The PCS Action Group members for the “Office Sustainability Tip of the Week” are Kevin Caffrey, Elizabeth Sanders, Robert Louzek, and Dre Anthes.

Last week’s Tip of the Week: Donations.

Office Sustainability Tip of the Week

Picking up right where we left off last semester, the “Office Sustainability Tip of the Week” is back!  If you’re new to this series, the “Office Sustainability Tip of the Week” is a weekly article featuring different ideas and suggestions that hopefully people will put into practice in order to create more sustainable office environments.  And sometimes, we like to look outside of the office as well.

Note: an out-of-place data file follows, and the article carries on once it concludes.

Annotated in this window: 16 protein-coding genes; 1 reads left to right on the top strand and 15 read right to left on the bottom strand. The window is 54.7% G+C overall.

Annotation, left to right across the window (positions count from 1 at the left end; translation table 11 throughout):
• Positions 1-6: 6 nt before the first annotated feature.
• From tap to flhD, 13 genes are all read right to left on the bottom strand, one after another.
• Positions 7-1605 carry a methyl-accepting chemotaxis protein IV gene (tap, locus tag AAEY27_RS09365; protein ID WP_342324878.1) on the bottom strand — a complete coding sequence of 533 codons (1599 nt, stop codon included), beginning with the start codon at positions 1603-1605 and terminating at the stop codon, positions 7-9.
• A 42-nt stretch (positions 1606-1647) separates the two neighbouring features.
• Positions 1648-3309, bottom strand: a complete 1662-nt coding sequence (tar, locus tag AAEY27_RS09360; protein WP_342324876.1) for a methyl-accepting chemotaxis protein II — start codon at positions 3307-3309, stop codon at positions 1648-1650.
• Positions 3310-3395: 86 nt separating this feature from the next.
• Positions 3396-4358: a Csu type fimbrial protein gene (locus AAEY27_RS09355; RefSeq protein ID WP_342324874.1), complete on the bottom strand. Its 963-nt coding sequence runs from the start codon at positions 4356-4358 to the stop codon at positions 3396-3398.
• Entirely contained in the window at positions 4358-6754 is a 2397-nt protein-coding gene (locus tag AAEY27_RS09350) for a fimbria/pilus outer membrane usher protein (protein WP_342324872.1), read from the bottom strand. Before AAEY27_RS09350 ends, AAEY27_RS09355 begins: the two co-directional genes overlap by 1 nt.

Did you know January is the most popular month for joining a gym?  We indulge a bit more than we wanted to during those last few weeks of December, and then come January 1st, we’re making plans to join a gym, go seven times a week, and lose 40lbs in a month.  Obviously very achievable goals.  We know that you have probably already started to see results, so maybe now is the time to think about donating all those clothes you no longer fit into/no longer wear.  It is estimated that the typical American discards approximately 68 pounds of used clothing a year, resulting in two quadrillion pounds of clothing being tossed into our landfills every year.  Therefore, in addition to donating to those in need, donating your used clothes or items to charities is one of the easiest ways to help the environment.  You can also deduct your contributions from your taxes as you would a monetary donation.  Furthermore, you can start the new year off right by clearing clutter from your house.  Before you know it Spring will be here — so get a jump on that annual Spring cleaning!  Here are just a few organizations that accept clothing donations: